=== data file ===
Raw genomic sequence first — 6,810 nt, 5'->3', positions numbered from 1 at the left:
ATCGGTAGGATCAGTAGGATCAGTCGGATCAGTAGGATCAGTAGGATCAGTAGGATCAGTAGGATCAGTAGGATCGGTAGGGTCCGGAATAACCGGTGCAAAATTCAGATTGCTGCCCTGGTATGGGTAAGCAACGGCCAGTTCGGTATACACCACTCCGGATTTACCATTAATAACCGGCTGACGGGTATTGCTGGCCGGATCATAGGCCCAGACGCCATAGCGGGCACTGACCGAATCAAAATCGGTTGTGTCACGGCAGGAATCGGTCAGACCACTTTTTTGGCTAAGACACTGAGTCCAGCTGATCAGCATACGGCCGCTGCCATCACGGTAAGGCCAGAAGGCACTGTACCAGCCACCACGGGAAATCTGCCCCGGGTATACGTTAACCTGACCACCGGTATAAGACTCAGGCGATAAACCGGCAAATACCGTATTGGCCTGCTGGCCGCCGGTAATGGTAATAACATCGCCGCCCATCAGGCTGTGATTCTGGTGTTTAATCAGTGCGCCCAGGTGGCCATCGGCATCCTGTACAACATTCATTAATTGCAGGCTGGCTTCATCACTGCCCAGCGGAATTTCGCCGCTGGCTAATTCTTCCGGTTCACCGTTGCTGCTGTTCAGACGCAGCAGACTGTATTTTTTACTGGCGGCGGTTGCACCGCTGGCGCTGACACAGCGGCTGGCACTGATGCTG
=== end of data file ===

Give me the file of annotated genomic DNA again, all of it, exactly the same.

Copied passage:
Raw genomic sequence first — 6,810 nt, 5'->3', positions numbered from 1 at the left:
ATCGGTAGGATCAGTAGGATCAGTCGGATCAGTAGGATCAGTAGGATCAGTAGGATCAGTAGGATCAGTAGGATCGGTAGGGTCCGGAATAACCGGTGCAAAATTCAGATTGCTGCCCTGGTATGGGTAAGCAACGGCCAGTTCGGTATACACCACTCCGGATTTACCATTAATAACCGGCTGACGGGTATTGCTGGCCGGATCATAGGCCCAGACGCCATAGCGGGCACTGACCGAATCAAAATCGGTTGTGTCACGGCAGGAATCGGTCAGACCACTTTTTTGGCTAAGACACTGAGTCCAGCTGATCAGCATACGGCCGCTGCCATCACGGTAAGGCCAGAAGGCACTGTACCAGCCACCACGGGAAATCTGCCCCGGGTATACGTTAACCTGACCACCGGTATAAGACTCAGGCGATAAACCGGCAAATACCGTATTGGCCTGCTGGCCGCCGGTAATGGTAATAACATCGCCGCCCATCAGGCTGTGATTCTGGTGTTTAATCAGTGCGCCCAGGTGGCCATCGGCATCCTGTACAACATTCATTAATTGCAGGCTGGCTTCATCACTGCCCAGCGGAATTTCGCCGCTGGCTAATTCTTCCGGTTCACCGTTGCTGCTGTTCAGACGCAGCAGACTGTATTTTTTACTGGCGGCGGTTGCACCGCTGGCGCTGACACAGCGGCTGGCACTGATGCTG